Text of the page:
Graham is the leading GOP advocates for amnesty and he jump-started the 2013 “Gang of Eight” amnesty to deliver low-wage workers to his home state’s tourism, hospitality, and agriculture industries. Once a DACA amnesty is passed, “we’re going to increase legal immigration so employers don’t have to cheat” by hiring illegals, he said in October 2017. The Politico article notes that Graham wants the nation’s immigration system to help companies, not to help raise Americans’ wages.
Cornyn is pushing a weak border security bill while opposing the E-Verify bill that is bitterly opposed by the farming industry. The food industry is facing tough competition from overseas — and future competition from urban “vertical farm” companies. So it is pushing for cheap immigrant labor via a new H-2C guest worker program instead of investing in labor-saving-productivity boosting, American-made, farm machinery.
According to Politico:
“There are large segments of some important sectors, like agriculture, where we need to do E-Verify with [another] immigration reform to make sure that there’s an adequate legal workforce,” Cornyn said. “And if we start adding too much stuff to the DACA-border security approach, then we get back into comprehensive immigration reform and nothing happens.”
Pro-American reformers worry that Cornyn’s border bill could serve as a fake-tough security measure to muffle public opposition to an amnesty.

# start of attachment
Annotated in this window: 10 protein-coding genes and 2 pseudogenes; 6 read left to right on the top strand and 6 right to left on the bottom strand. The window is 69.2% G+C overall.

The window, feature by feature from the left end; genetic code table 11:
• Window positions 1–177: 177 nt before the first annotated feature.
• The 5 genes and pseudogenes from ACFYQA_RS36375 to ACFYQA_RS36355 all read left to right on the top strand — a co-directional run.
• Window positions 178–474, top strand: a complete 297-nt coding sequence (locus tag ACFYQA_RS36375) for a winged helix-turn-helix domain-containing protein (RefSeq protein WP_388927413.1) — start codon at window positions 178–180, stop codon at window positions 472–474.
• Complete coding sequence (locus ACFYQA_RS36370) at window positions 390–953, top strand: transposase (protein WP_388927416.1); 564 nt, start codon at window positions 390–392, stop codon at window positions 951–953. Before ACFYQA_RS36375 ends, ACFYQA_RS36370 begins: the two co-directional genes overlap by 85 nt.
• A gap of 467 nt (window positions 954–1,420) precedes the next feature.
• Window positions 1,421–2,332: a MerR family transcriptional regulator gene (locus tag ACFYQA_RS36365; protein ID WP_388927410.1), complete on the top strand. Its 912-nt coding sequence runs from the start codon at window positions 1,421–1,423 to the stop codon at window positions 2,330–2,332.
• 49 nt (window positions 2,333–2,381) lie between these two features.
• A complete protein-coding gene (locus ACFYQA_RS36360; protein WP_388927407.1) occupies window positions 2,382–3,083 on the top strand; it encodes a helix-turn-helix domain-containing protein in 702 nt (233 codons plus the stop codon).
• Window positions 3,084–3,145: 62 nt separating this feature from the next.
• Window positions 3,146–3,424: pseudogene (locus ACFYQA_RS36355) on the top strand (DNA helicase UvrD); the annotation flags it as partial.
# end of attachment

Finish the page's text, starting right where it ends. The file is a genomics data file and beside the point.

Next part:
The Politico article does not discuss the Democrats’ risky political strategy of favoring migrants over Americans. In 2014, that pro-migrant, pro-business policy helped the Democrats lose nine seats in the Senate.
Four million Americans turn 18 each year and begin looking for good jobs in the free market.
But the federal government inflates the supply of new labor by annually accepting 1 million new legal immigrants, by providing almost 2 million work-permits to foreigners, by providing work-visas to roughly 700,000 temporary workers and doing little to block the employment of roughly 8 million illegal immigrants.
The Washington-imposed economic policy of mass-immigration floods the market with foreign labor, spikes profits and Wall Street values by cutting salaries for manual and skilled labor offered by blue-collar and white-collar employees. It also drives up real estate prices, widens wealth-gaps, reduces high-tech investment, increases state and local tax burdens, hurts kids’ schools and college education, pushes Americans away from high-tech careers, and sidelines at least 5 million marginalized Americans and their families, including many who are now struggling with opioid addictions.
The cheap-labor policy has also reduced investment and job creation in many interior states because the coastal cities have a surplus of imported labor. For example, almost 27 percent of zip codes in Missouri had fewer jobs or businesses in 2015 than in 2000, according to a new report by the Economic Innovation Group. In Kansas, almost 29 percent of zip codes had fewer jobs and businesses in 2015 compared to 2000, which was a two-decade period of massive cheap-labor immigration.
Americans tell pollsters that they strongly oppose amnesties and cheap-labor immigration, even as most Americans also want to favor legal immigrants, and many sympathize with illegals.
Because of the successful cheap-labor strategy, wages for men have remained flat since 1973, and a growing percentage of the nation’s annual income is shifting to investors and away from employees.